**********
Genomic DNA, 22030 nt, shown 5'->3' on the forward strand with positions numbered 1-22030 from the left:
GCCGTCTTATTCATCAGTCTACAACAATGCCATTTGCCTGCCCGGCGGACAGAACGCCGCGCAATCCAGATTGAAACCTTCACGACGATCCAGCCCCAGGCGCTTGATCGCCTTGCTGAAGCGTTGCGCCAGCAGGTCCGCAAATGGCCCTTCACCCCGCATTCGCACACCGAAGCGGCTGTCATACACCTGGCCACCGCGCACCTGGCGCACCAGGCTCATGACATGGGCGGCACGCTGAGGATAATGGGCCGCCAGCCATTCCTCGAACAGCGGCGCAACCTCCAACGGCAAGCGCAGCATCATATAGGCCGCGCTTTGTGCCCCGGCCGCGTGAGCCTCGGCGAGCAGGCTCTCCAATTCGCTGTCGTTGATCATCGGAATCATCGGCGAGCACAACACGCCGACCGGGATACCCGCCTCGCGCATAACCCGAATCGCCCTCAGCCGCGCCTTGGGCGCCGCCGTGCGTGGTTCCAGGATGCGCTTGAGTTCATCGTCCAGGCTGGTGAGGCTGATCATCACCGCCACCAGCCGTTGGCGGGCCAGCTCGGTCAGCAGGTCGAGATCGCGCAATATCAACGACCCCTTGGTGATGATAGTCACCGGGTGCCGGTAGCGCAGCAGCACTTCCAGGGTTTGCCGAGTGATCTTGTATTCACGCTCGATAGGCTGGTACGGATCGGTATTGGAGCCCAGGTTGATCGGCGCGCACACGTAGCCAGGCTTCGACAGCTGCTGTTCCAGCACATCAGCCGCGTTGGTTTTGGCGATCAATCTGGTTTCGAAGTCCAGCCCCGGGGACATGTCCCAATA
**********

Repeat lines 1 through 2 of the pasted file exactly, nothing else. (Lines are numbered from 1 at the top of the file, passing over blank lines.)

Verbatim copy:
Genomic DNA, 22030 nt, shown 5'->3' on the forward strand with positions numbered 1-22030 from the left:
GCCGTCTTATTCATCAGTCTACAACAATGCCATTTGCCTGCCCGGCGGACAGAACGCCGCGCAATCCAGATTGAAACCTTCACGACGATCCAGCCCCAGGCGCTTGATCGCCTTGCTGAAGCGTTGCGCCAGCAGGTCCGCAAATGGCCCTTCACCCCGCATTCGCACACCGAAGCGGCTGTCATACACCTGGCCACCGCGCACCTGGCGCACCAGGCTCATGACATGGGCGGCACGCTGAGGATAATGGGCCGCCAGCCATTCCTCGAACAGCGGCGCAACCTCCAACGGCAAGCGCAGCATCATATAGGCCGCGCTTTGTGCCCCGGCCGCGTGAGCCTCGGCGAGCAGGCTCTCCAATTCGCTGTCGTTGATCATCGGAATCATCGGCGAGCACAACACGCCGACCGGGATACCCGCCTCGCGCATAACCCGAATCGCCCTCAGCCGCGCCTTGGGCGCCGCCGTGCGTGGTTCCAGGATGCGCTTGAGTTCATCGTCCAGGCTGGTGAGGCTGATCATCACCGCCACCAGCCGTTGGCGGGCCAGCTCGGTCAGCAGGTCGAGATCGCGCAATATCAACGACCCCTTGGTGATGATAGTCACCGGGTGCCGGTAGCGCAGCAGCACTTCCAGGGTTTGCCGAGTGATCTTGTATTCACGCTCGATAGGCTGGTACGGATCGGTATTGGAGCCCAGGTTGATCGGCGCGCACACGTAGCCAGGCTTCGACAGCTGCTGTTCCAGCACATCAGCCGCGTTGGTTTTGGCGATCAATCTGGTTTCGAAGTCCAGCCCCGGGGACATGTCCCAATA